New York’s Department of Financial Services (DFS) will take steps to help strengthen cyber hacking defenses for insurers.
DFS, which also released a report on cyber security in the insurance industry, plans to integrate regular, targeted assessments of cyber security preparedness at insurance companies as part of its examination process; put forward enhanced regulations requiring institutions to meet heightened standards for cyber security; and examine stronger measures related to the representations and warranties insurance companies receive from third-party vendors, among other measures.
“Cyber reviews will encompass audits of the security controls that these organizations have in place,” says Tom Kellermann, chief cyber security officer at Trend Micro, an IT security company based in Irving, Texas.
“The security architecture will be assessed as well as the strategy and incident response plans,” he says. “I hope the state also incorporates penetration tests-ethical hacks to test the defenses-into the reviews.”
A comprehensive review will evaluate products, personnel, policies and processes, according to Jack Plotkin, chief technology officer of Virtual Health, a New York City-based next-generation healthcare technology company. Products may include any IT systems used, and personnel may encompass individuals and organizations, both internally and externally, who have access to those systems. Policies may incorporate elements such as cyber security training, compliance reviews, and disaster recovery, and processes will include the procedures in place to proactively identify and address issues and risks, according to Plotkin.
“These reviews will force insurers to reassess their IT policies, to adjust their practices, and to upgrade their systems to ensure that they are in compliance with industry standards,” says Plotkin. “There will be a short-term financial and operational cost for insurers, but it will be more than offset by the long-term benefits to consumers and the preservation of trust in the industry.”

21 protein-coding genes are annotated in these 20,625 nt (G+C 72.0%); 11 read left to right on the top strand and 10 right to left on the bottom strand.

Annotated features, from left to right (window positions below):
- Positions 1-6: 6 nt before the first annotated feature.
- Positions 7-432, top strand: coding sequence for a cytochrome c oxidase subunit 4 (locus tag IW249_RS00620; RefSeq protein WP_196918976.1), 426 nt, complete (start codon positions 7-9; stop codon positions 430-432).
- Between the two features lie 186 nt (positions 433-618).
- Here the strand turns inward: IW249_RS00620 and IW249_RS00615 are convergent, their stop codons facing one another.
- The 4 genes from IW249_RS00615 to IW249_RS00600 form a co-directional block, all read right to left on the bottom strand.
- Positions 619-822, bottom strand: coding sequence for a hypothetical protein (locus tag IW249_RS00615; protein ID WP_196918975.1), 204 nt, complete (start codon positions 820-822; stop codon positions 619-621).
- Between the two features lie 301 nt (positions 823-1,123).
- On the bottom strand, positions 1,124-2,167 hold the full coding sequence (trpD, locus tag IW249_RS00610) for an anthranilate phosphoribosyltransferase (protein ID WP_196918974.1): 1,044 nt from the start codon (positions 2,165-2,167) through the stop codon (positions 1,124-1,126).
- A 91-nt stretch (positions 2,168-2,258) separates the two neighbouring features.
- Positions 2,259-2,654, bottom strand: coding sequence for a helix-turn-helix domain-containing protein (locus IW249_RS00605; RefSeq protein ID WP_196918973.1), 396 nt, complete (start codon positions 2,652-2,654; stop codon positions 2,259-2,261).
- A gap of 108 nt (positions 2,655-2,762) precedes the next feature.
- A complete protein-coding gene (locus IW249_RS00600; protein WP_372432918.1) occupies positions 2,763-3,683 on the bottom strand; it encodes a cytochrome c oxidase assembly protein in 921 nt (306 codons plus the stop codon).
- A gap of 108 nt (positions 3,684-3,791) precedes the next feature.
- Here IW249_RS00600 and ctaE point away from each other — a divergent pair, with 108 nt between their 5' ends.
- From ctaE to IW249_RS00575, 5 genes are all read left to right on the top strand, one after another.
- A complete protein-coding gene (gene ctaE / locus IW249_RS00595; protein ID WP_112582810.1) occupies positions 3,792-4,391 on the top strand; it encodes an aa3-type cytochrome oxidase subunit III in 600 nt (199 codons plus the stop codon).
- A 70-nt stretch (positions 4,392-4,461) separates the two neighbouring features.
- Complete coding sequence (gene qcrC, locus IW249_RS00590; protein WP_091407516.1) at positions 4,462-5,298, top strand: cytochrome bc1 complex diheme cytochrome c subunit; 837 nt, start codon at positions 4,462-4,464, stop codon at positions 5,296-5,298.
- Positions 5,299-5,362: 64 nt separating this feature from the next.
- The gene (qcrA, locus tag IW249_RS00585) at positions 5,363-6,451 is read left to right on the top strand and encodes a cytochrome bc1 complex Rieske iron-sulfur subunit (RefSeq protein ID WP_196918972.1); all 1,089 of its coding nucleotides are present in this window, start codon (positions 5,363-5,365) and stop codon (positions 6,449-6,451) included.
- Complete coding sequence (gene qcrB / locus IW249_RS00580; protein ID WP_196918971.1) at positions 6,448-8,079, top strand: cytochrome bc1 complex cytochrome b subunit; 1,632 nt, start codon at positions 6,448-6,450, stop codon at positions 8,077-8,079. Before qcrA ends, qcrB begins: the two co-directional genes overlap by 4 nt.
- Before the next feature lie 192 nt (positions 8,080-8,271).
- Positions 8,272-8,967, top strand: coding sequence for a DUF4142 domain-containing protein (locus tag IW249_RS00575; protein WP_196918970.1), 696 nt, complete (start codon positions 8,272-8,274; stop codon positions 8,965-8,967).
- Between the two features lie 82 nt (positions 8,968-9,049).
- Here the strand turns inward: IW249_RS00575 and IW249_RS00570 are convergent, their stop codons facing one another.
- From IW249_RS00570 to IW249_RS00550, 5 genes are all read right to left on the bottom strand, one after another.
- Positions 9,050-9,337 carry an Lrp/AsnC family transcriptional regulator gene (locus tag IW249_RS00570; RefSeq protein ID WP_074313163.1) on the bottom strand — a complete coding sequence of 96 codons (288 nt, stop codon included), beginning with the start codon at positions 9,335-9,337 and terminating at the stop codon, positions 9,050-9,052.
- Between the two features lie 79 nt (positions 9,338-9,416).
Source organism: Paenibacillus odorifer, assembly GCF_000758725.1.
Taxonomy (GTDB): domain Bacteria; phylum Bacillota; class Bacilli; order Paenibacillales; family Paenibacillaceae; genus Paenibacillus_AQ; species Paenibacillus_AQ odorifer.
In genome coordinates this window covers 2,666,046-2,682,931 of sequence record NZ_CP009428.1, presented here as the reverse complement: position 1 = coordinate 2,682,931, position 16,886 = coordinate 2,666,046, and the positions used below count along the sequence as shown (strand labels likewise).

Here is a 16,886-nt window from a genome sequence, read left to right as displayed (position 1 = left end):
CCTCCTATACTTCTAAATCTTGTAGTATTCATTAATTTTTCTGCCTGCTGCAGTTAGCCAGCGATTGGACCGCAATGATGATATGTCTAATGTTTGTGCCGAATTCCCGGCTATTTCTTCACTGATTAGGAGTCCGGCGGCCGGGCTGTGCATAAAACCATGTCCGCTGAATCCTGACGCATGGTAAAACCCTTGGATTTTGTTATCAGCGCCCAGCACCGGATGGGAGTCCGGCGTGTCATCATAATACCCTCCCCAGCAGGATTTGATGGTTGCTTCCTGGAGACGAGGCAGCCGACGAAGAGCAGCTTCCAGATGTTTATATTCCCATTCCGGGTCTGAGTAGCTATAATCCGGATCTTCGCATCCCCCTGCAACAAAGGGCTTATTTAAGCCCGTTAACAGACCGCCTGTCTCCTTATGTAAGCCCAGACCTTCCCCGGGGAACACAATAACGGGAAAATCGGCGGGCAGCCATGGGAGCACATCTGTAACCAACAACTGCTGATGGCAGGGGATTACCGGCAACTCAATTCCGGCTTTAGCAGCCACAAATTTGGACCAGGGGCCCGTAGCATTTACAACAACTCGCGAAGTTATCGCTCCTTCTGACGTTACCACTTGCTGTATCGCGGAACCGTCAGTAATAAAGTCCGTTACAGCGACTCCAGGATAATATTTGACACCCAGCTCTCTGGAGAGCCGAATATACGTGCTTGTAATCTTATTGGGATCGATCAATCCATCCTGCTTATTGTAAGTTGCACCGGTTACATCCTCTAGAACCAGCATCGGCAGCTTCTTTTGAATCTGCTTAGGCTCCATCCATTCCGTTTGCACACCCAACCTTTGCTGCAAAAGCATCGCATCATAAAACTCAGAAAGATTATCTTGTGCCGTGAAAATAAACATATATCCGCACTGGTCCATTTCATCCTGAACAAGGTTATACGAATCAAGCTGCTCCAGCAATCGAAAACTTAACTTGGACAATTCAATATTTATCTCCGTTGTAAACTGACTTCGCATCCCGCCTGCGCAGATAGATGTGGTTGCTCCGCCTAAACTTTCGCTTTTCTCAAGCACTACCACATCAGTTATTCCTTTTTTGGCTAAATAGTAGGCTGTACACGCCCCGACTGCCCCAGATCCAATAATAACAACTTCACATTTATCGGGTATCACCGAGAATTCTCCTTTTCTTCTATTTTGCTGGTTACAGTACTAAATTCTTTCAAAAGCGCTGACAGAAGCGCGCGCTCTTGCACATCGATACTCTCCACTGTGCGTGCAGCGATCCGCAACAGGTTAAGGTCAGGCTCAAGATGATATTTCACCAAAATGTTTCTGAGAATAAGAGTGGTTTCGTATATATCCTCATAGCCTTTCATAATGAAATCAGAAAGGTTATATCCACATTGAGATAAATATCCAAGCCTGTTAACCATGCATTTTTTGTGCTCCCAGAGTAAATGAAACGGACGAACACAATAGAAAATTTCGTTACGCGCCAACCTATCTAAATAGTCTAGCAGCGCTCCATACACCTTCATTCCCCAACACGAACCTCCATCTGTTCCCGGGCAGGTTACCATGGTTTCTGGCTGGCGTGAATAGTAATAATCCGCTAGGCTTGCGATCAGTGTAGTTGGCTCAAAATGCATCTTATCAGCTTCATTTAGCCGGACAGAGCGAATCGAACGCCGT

Insurers should use this opportunity to thoroughly review current vendors, systems, and policies, to identify risks and vulnerabilities, to develop comprehensive remediation plans, and to execute those plans so that their IT infrastructures are brought in line with industry standards, Plotkin advises.
NEXT: Insurers must become compliant with HITECH
Insurers must become compliant with the Health Information Technology for Economic and Clinical Health (HITECH) Act security guidelines, according to Kellermann. Subtitle D of the HITECH Act addresses the privacy and security concerns associated with the electronic transmission of health information, in part, through several provisions that strengthen the civil and criminal enforcement of the HIPAA rules.
“That being said, those standards are not effective in combating the targeted cyber attacks of 2015,” Kellermann warns. “The insurance industry is going to experience an unprecedented crime wave as the hacker community has come to appreciate the value of stolen health records in the black market. Realistically, these organizations must invest in deploying breach detection systems and host-based intrusion prevention systems in order to mitigate cyber intrusions.”
DFS conducted a survey of 43 entities, with combined assets of approximately $3.2 trillion, with respect to cyber security.
The department’s analysis of the insurers surveyed found that an array of factors, not just reported assets, affect the sophistication and comprehensiveness of the insurers’ cyber security programs. In other words, although it may be expected that the largest insurers would have the most robust and sophisticated cyber defenses, the department did not necessarily find that to be the case.
Moreover, DFS found that 95% of insurers already believe that they have adequate staffing levels for information security and only 14% of chief executive officers receive monthly briefings on information security.
“The cyber security review reflects the reality that, in today's world, a majority of sensitive consumer data is stored in digital format and that, consequently, insurers must exercise no less care in safeguarding electronic repositories than they do in protecting physical facilities,” Plotkin says. “This is an opportunity for insurers to focus the necessary attention and resources on a problem that often receives less focus, funding, and personnel than it requires.”